5. Training (CellNOptR). The integrated network is finally converted into a superstructure containing all possible logic gates compatible with the network. If a node (such as G) is affected by multiple nodes (A and F), then both an OR and an AND gate are created. Then a genetic algorithm is used to search for the model contained in the superstructure which best describes the data [as determined by a score based on the mean squared error (MSE)] with the minimum number of links. The objective function is modified with respect to that introduced in (Saez-Rodriguez et al., 2009) to include additional penalization for the integrated links using weights derived from PINs [Equation (2)].

Fig. 1.
Integrated pipeline of CNORfeeder (light boxes) and CellNOptR (dark boxes). (A) Data are used to infer, using reverse-engineering methods, a strictly DDN; (B) the PKN is compressed according to the data (dark, middle and light grey nodes are, respectively, ...

Steps performed by CNORfeeder will be detailed in the following sections.

2.1 Inference using reverse-engineering methods

CNORfeeder can in principle leverage any network inference method. So far, we have integrated the following:

FEED inference is the R implementation of an improved version of the algorithm described in (Eduati et al., 2010). The inference of the network can be divided in two steps. Fist, perturbation experiments are used to infer a Boolean table for each measured protein, codifying if a particular stimulus inhibitor combination affects the protein. A stimulus or an inhibitor significantly affects an output protein if it is able to modify its activity level by a quantity that exceeds the uncertainty associated with its measurement. These Boolean tables are than translated into links among stimulated, inhibited and measured nodes, giving rise to the inferred network (see Supplementary Material for more details).

Bayesian Network inference There are different approaches to derive causal influences between measured proteins using Bayesian networks. We have used the ‘catnet’ R package (available from http://cran.r-project.org/web/packages/catnet/index.html) to derive categorical Bayesian networks from static data (see Supplementary Material for more details).

Mutual information networks This class of methods computes the mutual information matrix between the measurements associated with different proteins and, based on that, infers an undirected network. In particular, ARACNe and CLR algorithms as implemented in the ‘minet’ R package (Meyer et al., 2008) (see Supplementary Material for more details), are included in CNORfeeder.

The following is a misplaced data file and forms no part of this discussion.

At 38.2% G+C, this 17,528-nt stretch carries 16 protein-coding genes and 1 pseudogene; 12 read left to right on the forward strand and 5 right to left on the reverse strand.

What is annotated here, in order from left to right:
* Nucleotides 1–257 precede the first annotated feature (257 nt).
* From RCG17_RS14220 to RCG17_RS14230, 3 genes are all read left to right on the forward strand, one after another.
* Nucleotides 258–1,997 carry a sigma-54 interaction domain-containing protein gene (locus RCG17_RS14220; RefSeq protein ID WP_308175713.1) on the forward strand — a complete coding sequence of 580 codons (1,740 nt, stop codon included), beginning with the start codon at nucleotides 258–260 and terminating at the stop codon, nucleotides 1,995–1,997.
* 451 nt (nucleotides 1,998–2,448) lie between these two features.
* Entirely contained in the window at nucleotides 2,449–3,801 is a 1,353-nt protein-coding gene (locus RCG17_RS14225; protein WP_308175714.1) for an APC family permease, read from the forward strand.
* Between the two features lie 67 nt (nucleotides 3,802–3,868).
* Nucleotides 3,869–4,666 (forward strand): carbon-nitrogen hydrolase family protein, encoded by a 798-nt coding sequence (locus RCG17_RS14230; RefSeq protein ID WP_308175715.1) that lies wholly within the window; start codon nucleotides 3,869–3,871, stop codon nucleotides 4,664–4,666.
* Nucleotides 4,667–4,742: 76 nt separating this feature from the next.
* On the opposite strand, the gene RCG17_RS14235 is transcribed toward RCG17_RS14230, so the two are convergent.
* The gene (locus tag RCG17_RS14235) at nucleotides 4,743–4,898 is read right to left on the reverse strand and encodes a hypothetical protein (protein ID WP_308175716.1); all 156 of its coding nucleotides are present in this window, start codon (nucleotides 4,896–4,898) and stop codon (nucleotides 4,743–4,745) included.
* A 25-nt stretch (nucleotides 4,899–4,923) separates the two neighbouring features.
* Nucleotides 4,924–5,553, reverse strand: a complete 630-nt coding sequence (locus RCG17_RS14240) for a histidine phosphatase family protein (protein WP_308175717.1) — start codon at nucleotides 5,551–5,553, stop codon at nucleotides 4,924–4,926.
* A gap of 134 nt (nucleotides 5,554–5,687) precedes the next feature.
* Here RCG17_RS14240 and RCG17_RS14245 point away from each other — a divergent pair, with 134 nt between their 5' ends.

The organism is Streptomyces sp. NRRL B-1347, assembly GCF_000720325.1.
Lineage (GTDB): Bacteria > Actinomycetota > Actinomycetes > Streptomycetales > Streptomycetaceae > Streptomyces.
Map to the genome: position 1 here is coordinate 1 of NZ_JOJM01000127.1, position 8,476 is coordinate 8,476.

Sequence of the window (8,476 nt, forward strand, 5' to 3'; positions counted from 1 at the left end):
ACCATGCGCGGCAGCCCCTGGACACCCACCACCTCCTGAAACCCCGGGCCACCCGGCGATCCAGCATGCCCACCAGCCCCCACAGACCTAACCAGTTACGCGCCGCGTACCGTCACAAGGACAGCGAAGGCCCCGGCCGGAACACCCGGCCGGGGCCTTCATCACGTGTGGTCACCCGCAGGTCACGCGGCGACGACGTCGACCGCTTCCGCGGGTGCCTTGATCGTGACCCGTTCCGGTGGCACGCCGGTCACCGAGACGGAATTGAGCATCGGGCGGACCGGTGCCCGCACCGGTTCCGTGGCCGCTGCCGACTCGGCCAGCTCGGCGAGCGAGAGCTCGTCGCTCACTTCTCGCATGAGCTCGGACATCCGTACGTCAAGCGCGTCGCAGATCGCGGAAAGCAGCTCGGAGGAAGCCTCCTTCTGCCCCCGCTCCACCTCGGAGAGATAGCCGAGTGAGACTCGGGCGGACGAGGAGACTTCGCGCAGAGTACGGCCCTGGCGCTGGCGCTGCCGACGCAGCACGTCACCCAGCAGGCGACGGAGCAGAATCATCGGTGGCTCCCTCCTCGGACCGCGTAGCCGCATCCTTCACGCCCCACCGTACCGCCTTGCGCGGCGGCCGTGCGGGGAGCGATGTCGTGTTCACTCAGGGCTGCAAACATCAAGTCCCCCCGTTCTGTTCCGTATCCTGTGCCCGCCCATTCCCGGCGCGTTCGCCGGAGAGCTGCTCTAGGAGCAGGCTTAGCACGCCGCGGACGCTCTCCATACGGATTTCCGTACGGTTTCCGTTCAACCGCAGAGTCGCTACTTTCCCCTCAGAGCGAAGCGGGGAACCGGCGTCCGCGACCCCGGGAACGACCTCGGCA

In silico data were generated using a ‘Gold Standard’ or true network, depicted in Figure 2E, to compare the four algorithms. The ‘Gold Standard’ was randomly generated and interpreted as a logic Boolean model to simulate perturbation experiments using CellNOptR. This was performed by stimulating (nodes in dark grey), inhibiting (nodes in middle grey) and measuring (nodes in light grey) the specified proteins. These in silico data were then given as input to the inference methods; resulting networks (DDNs) are shown in Figure 2A–D. The advantage of this approach, with respect to the use of real data, is that the Gold Standard can be used to compare the performances of the different methods.

Fig. 2.
Reverse engineering of a Gold Standard network (E) using four different inference methods (A–D). Dark, middle and light grey nodes are, respectively, stimulated, inhibited and measured. Link styles represent the comparison of the inferred networks ...

In Figure 2A–D dark grey links are those that are perfectly reconstructed being present both in the Gold Standard and in the inferred network. Some of the links in the Gold Standard are not inferred by the algorithm (dashed ones), for example, tgfa→ras or ras→mek12 for FEED. However in some cases the algorithm is still able to infer at least an indirect link (light grey ones), for example, tgfa→mek12 for FEED. Dotted links are those that are inferred by the algorithm but do not correspond to links in the Gold Standard even as indirect links. In this example, FEED is able to infer all links in the Gold standard, at least as indirect ones, without including any false positive links. It is important to notice that mutual information approaches do not allow for determining the directionality of the links; for light and dark grey links the directionality was assessed based on comparison with the Gold Standard to simplify the figure. A similar approach can be used in real cases by comparison with the PKN, but there is no way to assess the directionality of missing links. In Figure 2F, links are represented with different gradations of grey according to the consistency between the analyzed inference methods: black links are reconstructed by all methods. As expected, links involving proteins that are neither perturbed nor measured (white nodes) cannot be reconstructed by any inference algorithm. However, those nodes can be important for the signalling network and often there is available literature-derived information about their role. This is one of the reasons why it is fundamental to integrate the information derived from data-driven inference methods with the prior knowledge obtained from other resources.